BRIEF REPORT ON:
ACADEMIC VISIT OF THE DELEGATION FROM CENTRE FOR PEACE AND DEVELOPMENT STUDIES, UNIVERSITY OF BAHRI, SUDAN TO INSTITUTE OF DEVELOPING NATIONS, UNIVERSITY OF EMROY AND THE CATER CENTER IN ATLANTA, USA, DECEMBER 2nd to 6th, 2015
Dialogue with Peace Builders from the Sudan
Photo: Dr. FaizJamei and member of the delegate, Dr. GumaKundaKomey and Dr. Buthaina EL-Naiem and Dr Hafiz Ahmed A bdalla, handing the University Emblem to Dr. SitaRanchod-Nilsson, Director of the Institute of Developing Nations (IDN), Emory University, Atlanta
|The Sudan delegation from University of Bahri’s Center for Peace and Development included: |
Faiz Omer Mohamed Gamie, Director of the Center for Peace and Development Studies (CPDS)
GumaKundaKomey, chief editor of the Journal of Peace Studies, CPDS, one of the three initiators of the program with South Sudan universities, and a core member of the project “Towards a Paradigm Shift in Conflict Analysis and Resolution Mechanisms in Sudan and South Sudan”
Buthaina Ahmed Elnaiem, head of the research department, CPDS, and project manager of the project “Toward a Paradigm Shift in Conflict Analysis and Resolution Mechanisms in Sudan and South Sudan”
Hafiz Ahmed Abdalla Ibrahim, external relation officer, CPDS
Prospects for Peace: The View from Sudan
December 3, 2015—The Carter Center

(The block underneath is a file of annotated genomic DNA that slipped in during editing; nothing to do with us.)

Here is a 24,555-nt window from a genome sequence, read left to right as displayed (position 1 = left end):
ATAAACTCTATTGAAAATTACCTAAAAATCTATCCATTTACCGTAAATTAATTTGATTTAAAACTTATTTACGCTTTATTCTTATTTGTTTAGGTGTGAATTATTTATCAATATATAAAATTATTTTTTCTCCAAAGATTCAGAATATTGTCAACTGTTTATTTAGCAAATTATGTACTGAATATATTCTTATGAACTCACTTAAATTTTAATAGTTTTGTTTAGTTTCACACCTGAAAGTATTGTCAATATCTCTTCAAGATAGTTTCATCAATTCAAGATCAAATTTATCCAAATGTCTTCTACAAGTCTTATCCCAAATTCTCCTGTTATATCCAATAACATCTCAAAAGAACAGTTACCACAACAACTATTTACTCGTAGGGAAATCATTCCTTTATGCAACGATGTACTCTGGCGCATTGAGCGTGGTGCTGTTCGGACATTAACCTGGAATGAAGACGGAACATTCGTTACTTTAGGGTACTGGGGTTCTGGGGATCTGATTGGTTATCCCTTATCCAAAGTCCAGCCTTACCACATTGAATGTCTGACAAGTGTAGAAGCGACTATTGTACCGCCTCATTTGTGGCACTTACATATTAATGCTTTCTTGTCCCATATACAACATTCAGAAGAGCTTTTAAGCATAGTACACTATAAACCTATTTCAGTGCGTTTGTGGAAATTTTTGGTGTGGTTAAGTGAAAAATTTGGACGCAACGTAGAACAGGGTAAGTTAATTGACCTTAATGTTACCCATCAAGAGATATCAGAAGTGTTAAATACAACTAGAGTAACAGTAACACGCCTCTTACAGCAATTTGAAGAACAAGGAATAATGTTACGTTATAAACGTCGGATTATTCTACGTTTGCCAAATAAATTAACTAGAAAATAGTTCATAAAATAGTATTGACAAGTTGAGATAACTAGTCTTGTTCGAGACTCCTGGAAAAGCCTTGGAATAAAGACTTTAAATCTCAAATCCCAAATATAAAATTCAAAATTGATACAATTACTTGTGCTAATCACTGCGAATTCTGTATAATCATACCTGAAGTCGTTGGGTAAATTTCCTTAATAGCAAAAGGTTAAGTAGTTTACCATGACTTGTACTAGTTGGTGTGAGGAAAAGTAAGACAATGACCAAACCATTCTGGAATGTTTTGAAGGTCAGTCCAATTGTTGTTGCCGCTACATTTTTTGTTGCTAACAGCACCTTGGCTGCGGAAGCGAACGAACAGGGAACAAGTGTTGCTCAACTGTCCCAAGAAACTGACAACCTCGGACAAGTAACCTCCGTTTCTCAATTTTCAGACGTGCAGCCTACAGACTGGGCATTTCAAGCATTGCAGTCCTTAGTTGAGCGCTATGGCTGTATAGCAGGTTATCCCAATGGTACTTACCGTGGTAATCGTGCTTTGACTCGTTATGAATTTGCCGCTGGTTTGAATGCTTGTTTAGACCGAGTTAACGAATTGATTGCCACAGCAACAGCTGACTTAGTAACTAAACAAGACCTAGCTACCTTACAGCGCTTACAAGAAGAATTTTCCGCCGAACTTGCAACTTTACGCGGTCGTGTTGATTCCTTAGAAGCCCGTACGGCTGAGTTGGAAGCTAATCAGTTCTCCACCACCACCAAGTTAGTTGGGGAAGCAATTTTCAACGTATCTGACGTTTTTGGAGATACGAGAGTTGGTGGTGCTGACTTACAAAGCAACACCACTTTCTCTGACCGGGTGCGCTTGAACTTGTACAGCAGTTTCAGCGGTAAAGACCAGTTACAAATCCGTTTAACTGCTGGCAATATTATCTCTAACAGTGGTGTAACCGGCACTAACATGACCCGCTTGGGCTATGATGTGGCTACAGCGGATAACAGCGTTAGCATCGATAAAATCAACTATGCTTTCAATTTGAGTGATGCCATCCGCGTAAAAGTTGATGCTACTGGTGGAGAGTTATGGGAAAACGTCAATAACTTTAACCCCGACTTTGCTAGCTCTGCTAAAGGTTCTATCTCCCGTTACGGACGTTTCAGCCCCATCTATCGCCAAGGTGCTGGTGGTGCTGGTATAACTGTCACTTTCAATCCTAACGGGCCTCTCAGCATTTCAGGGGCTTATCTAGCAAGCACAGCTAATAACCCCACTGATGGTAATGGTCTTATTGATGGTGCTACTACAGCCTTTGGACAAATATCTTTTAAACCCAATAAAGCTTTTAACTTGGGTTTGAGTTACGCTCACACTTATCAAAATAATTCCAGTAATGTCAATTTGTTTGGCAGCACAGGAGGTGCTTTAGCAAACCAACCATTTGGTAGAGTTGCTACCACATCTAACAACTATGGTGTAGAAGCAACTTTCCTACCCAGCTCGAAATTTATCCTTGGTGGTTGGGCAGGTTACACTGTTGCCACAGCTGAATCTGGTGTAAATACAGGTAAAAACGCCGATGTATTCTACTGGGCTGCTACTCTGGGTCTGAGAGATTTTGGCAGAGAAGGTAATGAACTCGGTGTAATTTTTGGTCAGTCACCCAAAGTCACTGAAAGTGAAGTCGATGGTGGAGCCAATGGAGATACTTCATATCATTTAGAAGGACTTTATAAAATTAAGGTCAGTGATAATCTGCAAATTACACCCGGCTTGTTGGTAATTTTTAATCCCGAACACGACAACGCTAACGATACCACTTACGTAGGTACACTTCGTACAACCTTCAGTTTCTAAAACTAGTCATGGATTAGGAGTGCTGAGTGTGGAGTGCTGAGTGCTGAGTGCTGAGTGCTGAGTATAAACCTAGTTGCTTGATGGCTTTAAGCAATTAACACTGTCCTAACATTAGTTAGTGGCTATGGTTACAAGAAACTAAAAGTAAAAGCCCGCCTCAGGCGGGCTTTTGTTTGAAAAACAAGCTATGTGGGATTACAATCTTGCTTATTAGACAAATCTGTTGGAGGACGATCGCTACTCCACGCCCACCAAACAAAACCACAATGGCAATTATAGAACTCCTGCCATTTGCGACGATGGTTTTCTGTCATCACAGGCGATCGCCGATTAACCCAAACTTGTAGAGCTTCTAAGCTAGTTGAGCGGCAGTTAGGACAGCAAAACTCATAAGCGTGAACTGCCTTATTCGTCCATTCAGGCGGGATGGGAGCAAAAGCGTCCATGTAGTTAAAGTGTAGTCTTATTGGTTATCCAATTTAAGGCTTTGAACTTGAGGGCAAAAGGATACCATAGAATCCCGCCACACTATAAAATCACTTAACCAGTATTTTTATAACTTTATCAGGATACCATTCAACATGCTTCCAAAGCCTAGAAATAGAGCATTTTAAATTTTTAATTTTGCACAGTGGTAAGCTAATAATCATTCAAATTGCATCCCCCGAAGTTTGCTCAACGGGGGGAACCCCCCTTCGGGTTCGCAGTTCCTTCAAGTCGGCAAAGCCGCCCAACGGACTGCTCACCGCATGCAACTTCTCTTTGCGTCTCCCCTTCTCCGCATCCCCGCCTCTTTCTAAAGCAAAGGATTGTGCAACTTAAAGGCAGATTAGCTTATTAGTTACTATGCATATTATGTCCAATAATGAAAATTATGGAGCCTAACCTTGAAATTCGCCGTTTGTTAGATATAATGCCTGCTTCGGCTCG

A roundtable discussion at The Carter Center focused on the current prospects for building peace in Sudan. The panelists included the four members of the delegation from the University of Bahri and Abdullahi An-Na’im, Charles Howard Candler Professor of Law at Emory School of Law. John Goodman, associate director in the Conflict Resolution Program at The Carter Center, moderated the discussion. Some of the questions included: Can there be peace in either Sudan or South Sudan without attaining peace in both countries? What are the prospects for peace inside Sudan now? How does the situation in Sudan compare to two, five, 10, and 50 years ago? What are the prospects for the current national dialogue process in Sudan to become more inclusive? If that effort is not successful, what is the potential impact on Sudan and on relations between Sudan and South Sudan?
In responding to these questions, the panelists spoke about the historical and social interconnectedness of the two Sudans. For example, more than five million Sudanese and South Sudanese are living on either side of the shared border. The two groups interact regularly, crossing the border for seasonal migrations and trade, as they have for centuries.
Along with these historic linkages, the on-going conflicts in both countries – in Darfur and in the so-called “Two Areas” (both in Sudan) and the civil war in South Sudan – are all taking place on or near the border areas. Even after the separation of the South, Sudan and South Sudan remain deeply connected in war and peace. In this context of continuing conflict, the University of Bahri and others are focusing on a “paradigm shift” in peacemaking efforts that places less stress on high-level negotiations and emphasizes a stronger role for civil society in the peacemaking process.